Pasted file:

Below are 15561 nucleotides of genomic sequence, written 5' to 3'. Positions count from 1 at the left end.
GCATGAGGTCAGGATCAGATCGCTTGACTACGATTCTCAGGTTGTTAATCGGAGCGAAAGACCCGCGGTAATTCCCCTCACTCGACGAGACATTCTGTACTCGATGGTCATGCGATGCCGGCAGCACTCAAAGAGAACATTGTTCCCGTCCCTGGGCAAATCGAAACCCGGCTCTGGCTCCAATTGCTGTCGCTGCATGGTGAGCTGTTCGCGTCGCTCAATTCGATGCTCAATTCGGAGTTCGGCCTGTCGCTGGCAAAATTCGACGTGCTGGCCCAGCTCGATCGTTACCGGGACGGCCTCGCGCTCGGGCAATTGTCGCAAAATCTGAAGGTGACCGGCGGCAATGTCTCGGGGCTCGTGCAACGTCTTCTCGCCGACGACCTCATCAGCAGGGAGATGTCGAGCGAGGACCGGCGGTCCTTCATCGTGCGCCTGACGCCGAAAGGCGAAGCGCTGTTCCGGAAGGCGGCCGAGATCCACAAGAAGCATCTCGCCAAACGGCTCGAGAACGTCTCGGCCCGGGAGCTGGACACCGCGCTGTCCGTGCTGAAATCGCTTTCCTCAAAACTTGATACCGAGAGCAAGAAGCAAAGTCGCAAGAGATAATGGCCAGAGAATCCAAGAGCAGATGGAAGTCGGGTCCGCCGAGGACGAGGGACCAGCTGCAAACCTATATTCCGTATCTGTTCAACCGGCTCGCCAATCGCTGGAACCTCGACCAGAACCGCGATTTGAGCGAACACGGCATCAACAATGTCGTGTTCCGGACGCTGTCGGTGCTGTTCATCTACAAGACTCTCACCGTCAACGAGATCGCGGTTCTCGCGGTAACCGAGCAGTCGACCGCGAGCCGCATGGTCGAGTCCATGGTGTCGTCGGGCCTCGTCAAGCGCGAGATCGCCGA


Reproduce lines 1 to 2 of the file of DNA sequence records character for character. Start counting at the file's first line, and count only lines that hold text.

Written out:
Below are 15561 nucleotides of genomic sequence, written 5' to 3'. Positions count from 1 at the left end.
GCATGAGGTCAGGATCAGATCGCTTGACTACGATTCTCAGGTTGTTAATCGGAGCGAAAGACCCGCGGTAATTCCCCTCACTCGACGAGACATTCTGTACTCGATGGTCATGCGATGCCGGCAGCACTCAAAGAGAACATTGTTCCCGTCCCTGGGCAAATCGAAACCCGGCTCTGGCTCCAATTGCTGTCGCTGCATGGTGAGCTGTTCGCGTCGCTCAATTCGATGCTCAATTCGGAGTTCGGCCTGTCGCTGGCAAAATTCGACGTGCTGGCCCAGCTCGATCGTTACCGGGACGGCCTCGCGCTCGGGCAATTGTCGCAAAATCTGAAGGTGACCGGCGGCAATGTCTCGGGGCTCGTGCAACGTCTTCTCGCCGACGACCTCATCAGCAGGGAGATGTCGAGCGAGGACCGGCGGTCCTTCATCGTGCGCCTGACGCCGAAAGGCGAAGCGCTGTTCCGGAAGGCGGCCGAGATCCACAAGAAGCATCTCGCCAAACGGCTCGAGAACGTCTCGGCCCGGGAGCTGGACACCGCGCTGTCCGTGCTGAAATCGCTTTCCTCAAAACTTGATACCGAGAGCAAGAAGCAAAGTCGCAAGAGATAATGGCCAGAGAATCCAAGAGCAGATGGAAGTCGGGTCCGCCGAGGACGAGGGACCAGCTGCAAACCTATATTCCGTATCTGTTCAACCGGCTCGCCAATCGCTGGAACCTCGACCAGAACCGCGATTTGAGCGAACACGGCATCAACAATGTCGTGTTCCGGACGCTGTCGGTGCTGTTCATCTACAAGACTCTCACCGTCAACGAGATCGCGGTTCTCGCGGTAACCGAGCAGTCGACCGCGAGCCGCATGGTCGAGTCCATGGTGTCGTCGGGCCTCGTCAAGCGCGAGATCGCCGA